Is abortion justified to save the unborn baby future suffering? Some pro-choice activists say yes. Many pro-lifers have run into pro-choice individuals who claim that abortion is justified to save the baby from a life of poverty, abuse, or neglect.
One proponent of this line of reasoning is pro-abortion activist Joyce Arthur. Her article “Know Your Enemy” from the Pro-Choice Action Network says the following:
It [abortion] means valuing quality of life over quantity of life. Access to legal, safe abortion is a blessing, because it benefits women, families, and society. … To choose not to give birth when there’s little foundation for that child’s well-being is a moral and caring act.
Another pro-choice author, Ginette Paris says:
The majority of women who abort do so because they know that the unwelcome child, born of constraint or misfortune, will be wounded in some unacceptable way. As Artemis might kill a wounded animal rather than allow it to limp along miserably, so a mother wishes to spare the child painful destiny. (1)
History shows us that this is not the first time such an argument has been used to justify evil.
Abolitionists argued against slavery, decrying the injustice of the system that kept a whole race of people in bondage. Slaves had virtually no rights – they could be beaten, sold, separated from their families, worked to death, raped, and hunted down if they tried to escape. No one in the 21st century would argue that slavery was not a cruel and unjust system that caused untold suffering to thousands of African-American families.
Yet some slave-owners used the justification that their slaves would be unhappier if they were freed. One biographer of Thomas Jefferson claims that this is the reason why Jefferson did not free his slaves:
… It was Jefferson’s humane feeling for his slaves they kept him from freeing them. To free the ordinary slave was not very different from starting him on the road to starvation. Or as Jefferson put it … like abandoning children. (2)
Another biographer of Jefferson gave the same excuse for the former president, writing, “… To turn loose the mass of slaves would have been, in his eyes, an act of heartless cruelty” (3).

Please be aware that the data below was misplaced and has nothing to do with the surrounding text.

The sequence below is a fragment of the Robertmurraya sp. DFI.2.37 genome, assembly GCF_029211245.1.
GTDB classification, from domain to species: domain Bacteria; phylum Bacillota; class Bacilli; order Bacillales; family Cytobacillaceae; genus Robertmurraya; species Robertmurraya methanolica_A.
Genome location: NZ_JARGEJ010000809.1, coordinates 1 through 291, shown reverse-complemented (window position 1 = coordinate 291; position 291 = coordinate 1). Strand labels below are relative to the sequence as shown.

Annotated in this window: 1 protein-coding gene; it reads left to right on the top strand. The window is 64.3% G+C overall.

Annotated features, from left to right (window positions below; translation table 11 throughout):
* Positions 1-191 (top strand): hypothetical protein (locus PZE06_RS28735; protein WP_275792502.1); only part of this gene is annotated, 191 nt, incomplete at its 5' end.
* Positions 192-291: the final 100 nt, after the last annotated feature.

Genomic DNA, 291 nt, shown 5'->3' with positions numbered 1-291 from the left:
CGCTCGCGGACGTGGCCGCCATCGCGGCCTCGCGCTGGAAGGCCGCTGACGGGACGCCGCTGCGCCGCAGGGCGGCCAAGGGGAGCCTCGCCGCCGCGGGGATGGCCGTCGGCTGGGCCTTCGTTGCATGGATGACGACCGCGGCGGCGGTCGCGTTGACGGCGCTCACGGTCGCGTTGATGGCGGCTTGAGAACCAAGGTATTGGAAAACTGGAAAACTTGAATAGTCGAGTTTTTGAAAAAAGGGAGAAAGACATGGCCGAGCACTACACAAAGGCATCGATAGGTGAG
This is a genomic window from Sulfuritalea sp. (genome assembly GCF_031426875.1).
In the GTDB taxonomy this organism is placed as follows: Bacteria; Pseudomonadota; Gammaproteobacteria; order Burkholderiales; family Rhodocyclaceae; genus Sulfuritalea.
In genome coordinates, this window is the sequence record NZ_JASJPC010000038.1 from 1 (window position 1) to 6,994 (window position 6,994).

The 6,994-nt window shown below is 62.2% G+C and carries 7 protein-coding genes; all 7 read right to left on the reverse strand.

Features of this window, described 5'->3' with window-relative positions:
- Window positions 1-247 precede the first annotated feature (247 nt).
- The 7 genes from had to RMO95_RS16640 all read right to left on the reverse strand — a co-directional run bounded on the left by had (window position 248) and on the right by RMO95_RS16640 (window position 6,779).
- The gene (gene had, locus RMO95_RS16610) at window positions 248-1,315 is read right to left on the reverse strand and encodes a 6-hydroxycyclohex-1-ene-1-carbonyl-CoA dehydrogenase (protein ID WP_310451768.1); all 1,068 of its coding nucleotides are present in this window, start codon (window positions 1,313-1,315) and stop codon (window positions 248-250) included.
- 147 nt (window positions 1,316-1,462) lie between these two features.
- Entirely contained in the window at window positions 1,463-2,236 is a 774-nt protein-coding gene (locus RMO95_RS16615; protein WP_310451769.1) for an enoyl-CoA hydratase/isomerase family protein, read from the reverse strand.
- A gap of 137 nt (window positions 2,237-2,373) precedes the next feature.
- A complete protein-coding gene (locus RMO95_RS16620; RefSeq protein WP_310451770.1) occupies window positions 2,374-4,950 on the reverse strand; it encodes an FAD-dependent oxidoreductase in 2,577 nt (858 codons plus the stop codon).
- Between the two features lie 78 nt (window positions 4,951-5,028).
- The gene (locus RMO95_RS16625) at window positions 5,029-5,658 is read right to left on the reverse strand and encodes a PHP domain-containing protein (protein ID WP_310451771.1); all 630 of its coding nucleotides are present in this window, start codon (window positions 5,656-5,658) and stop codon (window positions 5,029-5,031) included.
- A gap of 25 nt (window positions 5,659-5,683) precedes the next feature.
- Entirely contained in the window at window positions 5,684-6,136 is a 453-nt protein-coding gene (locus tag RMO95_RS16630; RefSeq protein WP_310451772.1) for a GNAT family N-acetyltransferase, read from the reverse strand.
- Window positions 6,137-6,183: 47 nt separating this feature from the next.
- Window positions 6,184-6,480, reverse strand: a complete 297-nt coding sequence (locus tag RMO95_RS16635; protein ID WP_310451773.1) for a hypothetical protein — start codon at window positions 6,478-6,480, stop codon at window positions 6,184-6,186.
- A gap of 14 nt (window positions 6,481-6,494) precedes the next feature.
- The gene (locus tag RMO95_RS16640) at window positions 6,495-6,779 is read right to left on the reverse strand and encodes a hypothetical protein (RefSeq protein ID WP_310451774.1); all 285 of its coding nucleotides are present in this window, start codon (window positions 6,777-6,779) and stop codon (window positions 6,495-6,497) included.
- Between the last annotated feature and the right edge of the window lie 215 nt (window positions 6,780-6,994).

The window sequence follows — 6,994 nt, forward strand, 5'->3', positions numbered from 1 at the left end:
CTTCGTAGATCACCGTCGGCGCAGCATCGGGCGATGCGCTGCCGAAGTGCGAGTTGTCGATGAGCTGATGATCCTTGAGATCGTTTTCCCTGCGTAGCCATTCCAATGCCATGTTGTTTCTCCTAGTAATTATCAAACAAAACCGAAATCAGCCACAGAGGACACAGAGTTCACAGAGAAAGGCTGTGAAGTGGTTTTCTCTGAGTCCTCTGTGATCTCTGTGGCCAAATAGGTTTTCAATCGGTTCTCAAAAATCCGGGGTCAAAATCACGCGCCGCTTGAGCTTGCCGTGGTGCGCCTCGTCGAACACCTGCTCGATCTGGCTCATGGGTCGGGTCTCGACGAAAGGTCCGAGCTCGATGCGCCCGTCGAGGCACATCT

The philosophy was that it was better to keep a person in slavery than to allow him to fend for himself and possibly encounter poverty. The argument avoids the fact that slavery was, in and of itself, cruel and evil. To modern readers, this argument is absurd – how can an institution that so gravely violates human rights and causes so much suffering be seen as a kinder alternative to freedom?
But then we must ask ourselves, is the abortion issue so different? An abortion procedure tears apart a developing baby. It kills the baby, usually by dismemberment, depriving the child of life at its most helpless stage. Abortion is a violent, invasive, gruesome procedure. The cruelty of abortion and the fact that the victim is denied any chance of life or happiness in this world stands in opposition to the argument that an aborted baby is better off.
Child abuse and poverty are serious issues, and everyone should be concerned about them. But the answer is not to impose death on the victims of these evils. It makes no more sense to kill unborn babies who may born in poverty than it does to round up the children of poor families, line them up, and shoot them. We do not put abused children to death in this country – we relocate them and help them overcome the abuse. No one’s life is guaranteed to be perfect, or even easy – but no one has the right to make the choice for another individual that his life is not worth living.
The argument that abortion is good for the unborn baby seems ludicrous when looked at in these terms, but many are taken in by it. It is a twisted view of reality that sees terrible human rights abuses as the lesser of two evils. Slavery and abortion are both wrong for the same reasons – they deny a human being the right to life, liberty, and the pursuit of happiness. They reduce a person to commodity, something that can be bought and sold or killed. Saying that this violation of rights is somehow beneficial to the victim is an insult to the memories of the slaves and a terrible excuse for violence against the unborn.
- Ginette Paris, the Sacrament of Abortion (translated by Joanna Mott) (Dallas: Spring Publications, 1992) 146 – 147
- Caleb Perry Patterson, Constitutional Principles of Thomas Jefferson (Literary Licensing, LLC, October 15, 2011) Quoted by Gregg Cunningham
- Merrill D Peterson, Thomas Jefferson And the New Nation (Galaxy Books, 1975); Gregg Cunningham, “Abortion Is a Form of Genocide”; Mary E Williams, Abortion: Opposing Viewpoints (San Diego, California: Greenhaven Press, 2002)